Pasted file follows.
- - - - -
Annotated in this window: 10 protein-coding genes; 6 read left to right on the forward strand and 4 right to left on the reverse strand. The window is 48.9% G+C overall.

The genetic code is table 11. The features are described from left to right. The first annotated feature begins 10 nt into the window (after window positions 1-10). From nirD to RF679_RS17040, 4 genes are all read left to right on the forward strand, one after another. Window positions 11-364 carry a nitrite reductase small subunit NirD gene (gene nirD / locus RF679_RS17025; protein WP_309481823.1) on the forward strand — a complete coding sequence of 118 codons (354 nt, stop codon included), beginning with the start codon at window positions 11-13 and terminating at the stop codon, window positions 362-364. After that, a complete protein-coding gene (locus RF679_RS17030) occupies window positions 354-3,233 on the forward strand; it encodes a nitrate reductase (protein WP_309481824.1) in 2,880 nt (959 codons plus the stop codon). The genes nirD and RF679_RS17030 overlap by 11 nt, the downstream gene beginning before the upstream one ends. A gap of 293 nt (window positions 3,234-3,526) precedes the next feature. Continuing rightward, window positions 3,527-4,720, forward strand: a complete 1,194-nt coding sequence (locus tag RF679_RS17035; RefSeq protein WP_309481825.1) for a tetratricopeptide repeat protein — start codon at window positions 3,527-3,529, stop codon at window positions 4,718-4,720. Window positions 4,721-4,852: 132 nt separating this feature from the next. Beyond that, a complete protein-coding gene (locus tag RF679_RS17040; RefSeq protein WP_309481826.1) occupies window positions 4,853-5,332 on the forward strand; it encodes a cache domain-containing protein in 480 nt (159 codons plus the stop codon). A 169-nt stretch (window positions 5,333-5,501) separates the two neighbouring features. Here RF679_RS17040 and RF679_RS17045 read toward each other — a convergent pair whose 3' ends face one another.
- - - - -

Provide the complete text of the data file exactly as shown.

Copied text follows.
Annotated in this window: 10 protein-coding genes; 6 read left to right on the forward strand and 4 right to left on the reverse strand. The window is 48.9% G+C overall.

The genetic code is table 11. The features are described from left to right. The first annotated feature begins 10 nt into the window (after window positions 1-10). From nirD to RF679_RS17040, 4 genes are all read left to right on the forward strand, one after another. Window positions 11-364 carry a nitrite reductase small subunit NirD gene (gene nirD / locus RF679_RS17025; protein WP_309481823.1) on the forward strand — a complete coding sequence of 118 codons (354 nt, stop codon included), beginning with the start codon at window positions 11-13 and terminating at the stop codon, window positions 362-364. After that, a complete protein-coding gene (locus RF679_RS17030) occupies window positions 354-3,233 on the forward strand; it encodes a nitrate reductase (protein WP_309481824.1) in 2,880 nt (959 codons plus the stop codon). The genes nirD and RF679_RS17030 overlap by 11 nt, the downstream gene beginning before the upstream one ends. A gap of 293 nt (window positions 3,234-3,526) precedes the next feature. Continuing rightward, window positions 3,527-4,720, forward strand: a complete 1,194-nt coding sequence (locus tag RF679_RS17035; RefSeq protein WP_309481825.1) for a tetratricopeptide repeat protein — start codon at window positions 3,527-3,529, stop codon at window positions 4,718-4,720. Window positions 4,721-4,852: 132 nt separating this feature from the next. Beyond that, a complete protein-coding gene (locus tag RF679_RS17040; RefSeq protein WP_309481826.1) occupies window positions 4,853-5,332 on the forward strand; it encodes a cache domain-containing protein in 480 nt (159 codons plus the stop codon). A 169-nt stretch (window positions 5,333-5,501) separates the two neighbouring features. Here RF679_RS17040 and RF679_RS17045 read toward each other — a convergent pair whose 3' ends face one another.